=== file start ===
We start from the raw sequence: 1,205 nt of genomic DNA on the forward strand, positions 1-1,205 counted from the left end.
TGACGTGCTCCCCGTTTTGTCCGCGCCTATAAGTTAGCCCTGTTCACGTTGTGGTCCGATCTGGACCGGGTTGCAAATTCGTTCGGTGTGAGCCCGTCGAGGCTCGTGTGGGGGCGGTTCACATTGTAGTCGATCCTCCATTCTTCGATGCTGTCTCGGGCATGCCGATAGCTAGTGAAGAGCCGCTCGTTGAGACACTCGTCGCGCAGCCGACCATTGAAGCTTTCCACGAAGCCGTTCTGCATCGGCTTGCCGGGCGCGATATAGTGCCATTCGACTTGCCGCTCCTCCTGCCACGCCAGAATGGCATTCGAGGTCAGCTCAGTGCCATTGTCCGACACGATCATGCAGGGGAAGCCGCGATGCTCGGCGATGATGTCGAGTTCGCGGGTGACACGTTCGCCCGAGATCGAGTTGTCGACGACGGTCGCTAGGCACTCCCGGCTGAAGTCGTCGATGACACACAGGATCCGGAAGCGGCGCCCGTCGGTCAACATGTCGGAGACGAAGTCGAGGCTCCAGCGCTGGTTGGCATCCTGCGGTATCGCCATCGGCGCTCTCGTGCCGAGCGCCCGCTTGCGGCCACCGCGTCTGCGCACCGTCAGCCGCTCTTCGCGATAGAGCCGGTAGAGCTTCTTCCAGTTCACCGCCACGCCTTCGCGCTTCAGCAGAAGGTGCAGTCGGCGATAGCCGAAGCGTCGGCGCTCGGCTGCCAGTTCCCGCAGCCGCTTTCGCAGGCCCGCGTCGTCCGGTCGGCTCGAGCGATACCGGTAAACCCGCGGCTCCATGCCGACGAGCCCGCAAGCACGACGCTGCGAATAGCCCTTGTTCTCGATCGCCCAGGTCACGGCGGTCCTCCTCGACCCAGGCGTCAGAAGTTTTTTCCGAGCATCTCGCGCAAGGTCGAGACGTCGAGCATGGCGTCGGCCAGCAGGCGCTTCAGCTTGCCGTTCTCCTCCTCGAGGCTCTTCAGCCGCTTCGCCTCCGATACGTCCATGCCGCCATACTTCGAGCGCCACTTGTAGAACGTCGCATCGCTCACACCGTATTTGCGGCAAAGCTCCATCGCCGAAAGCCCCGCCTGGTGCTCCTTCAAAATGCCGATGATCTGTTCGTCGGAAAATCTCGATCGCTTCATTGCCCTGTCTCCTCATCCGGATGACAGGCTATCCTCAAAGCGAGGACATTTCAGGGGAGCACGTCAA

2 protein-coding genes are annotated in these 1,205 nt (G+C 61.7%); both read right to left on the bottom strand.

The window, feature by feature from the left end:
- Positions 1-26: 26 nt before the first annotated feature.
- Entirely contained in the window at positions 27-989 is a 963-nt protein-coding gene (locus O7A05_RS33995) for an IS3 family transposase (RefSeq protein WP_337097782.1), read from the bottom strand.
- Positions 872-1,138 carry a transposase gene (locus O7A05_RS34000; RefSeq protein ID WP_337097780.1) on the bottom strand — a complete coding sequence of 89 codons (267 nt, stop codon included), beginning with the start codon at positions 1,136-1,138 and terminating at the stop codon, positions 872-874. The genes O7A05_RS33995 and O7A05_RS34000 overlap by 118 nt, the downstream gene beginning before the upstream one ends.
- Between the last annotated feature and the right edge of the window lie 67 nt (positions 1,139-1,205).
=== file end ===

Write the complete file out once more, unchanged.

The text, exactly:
We start from the raw sequence: 1,205 nt of genomic DNA on the forward strand, positions 1-1,205 counted from the left end.
TGACGTGCTCCCCGTTTTGTCCGCGCCTATAAGTTAGCCCTGTTCACGTTGTGGTCCGATCTGGACCGGGTTGCAAATTCGTTCGGTGTGAGCCCGTCGAGGCTCGTGTGGGGGCGGTTCACATTGTAGTCGATCCTCCATTCTTCGATGCTGTCTCGGGCATGCCGATAGCTAGTGAAGAGCCGCTCGTTGAGACACTCGTCGCGCAGCCGACCATTGAAGCTTTCCACGAAGCCGTTCTGCATCGGCTTGCCGGGCGCGATATAGTGCCATTCGACTTGCCGCTCCTCCTGCCACGCCAGAATGGCATTCGAGGTCAGCTCAGTGCCATTGTCCGACACGATCATGCAGGGGAAGCCGCGATGCTCGGCGATGATGTCGAGTTCGCGGGTGACACGTTCGCCCGAGATCGAGTTGTCGACGACGGTCGCTAGGCACTCCCGGCTGAAGTCGTCGATGACACACAGGATCCGGAAGCGGCGCCCGTCGGTCAACATGTCGGAGACGAAGTCGAGGCTCCAGCGCTGGTTGGCATCCTGCGGTATCGCCATCGGCGCTCTCGTGCCGAGCGCCCGCTTGCGGCCACCGCGTCTGCGCACCGTCAGCCGCTCTTCGCGATAGAGCCGGTAGAGCTTCTTCCAGTTCACCGCCACGCCTTCGCGCTTCAGCAGAAGGTGCAGTCGGCGATAGCCGAAGCGTCGGCGCTCGGCTGCCAGTTCCCGCAGCCGCTTTCGCAGGCCCGCGTCGTCCGGTCGGCTCGAGCGATACCGGTAAACCCGCGGCTCCATGCCGACGAGCCCGCAAGCACGACGCTGCGAATAGCCCTTGTTCTCGATCGCCCAGGTCACGGCGGTCCTCCTCGACCCAGGCGTCAGAAGTTTTTTCCGAGCATCTCGCGCAAGGTCGAGACGTCGAGCATGGCGTCGGCCAGCAGGCGCTTCAGCTTGCCGTTCTCCTCCTCGAGGCTCTTCAGCCGCTTCGCCTCCGATACGTCCATGCCGCCATACTTCGAGCGCCACTTGTAGAACGTCGCATCGCTCACACCGTATTTGCGGCAAAGCTCCATCGCCGAAAGCCCCGCCTGGTGCTCCTTCAAAATGCCGATGATCTGTTCGTCGGAAAATCTCGATCGCTTCATTGCCCTGTCTCCTCATCCGGATGACAGGCTATCCTCAAAGCGAGGACATTTCAGGGGAGCACGTCAA

2 protein-coding genes are annotated in these 1,205 nt (G+C 61.7%); both read right to left on the bottom strand.

The window, feature by feature from the left end:
- Positions 1-26: 26 nt before the first annotated feature.
- Entirely contained in the window at positions 27-989 is a 963-nt protein-coding gene (locus O7A05_RS33995) for an IS3 family transposase (RefSeq protein WP_337097782.1), read from the bottom strand.
- Positions 872-1,138 carry a transposase gene (locus O7A05_RS34000; RefSeq protein ID WP_337097780.1) on the bottom strand — a complete coding sequence of 89 codons (267 nt, stop codon included), beginning with the start codon at positions 1,136-1,138 and terminating at the stop codon, positions 872-874. The genes O7A05_RS33995 and O7A05_RS34000 overlap by 118 nt, the downstream gene beginning before the upstream one ends.
- Between the last annotated feature and the right edge of the window lie 67 nt (positions 1,139-1,205).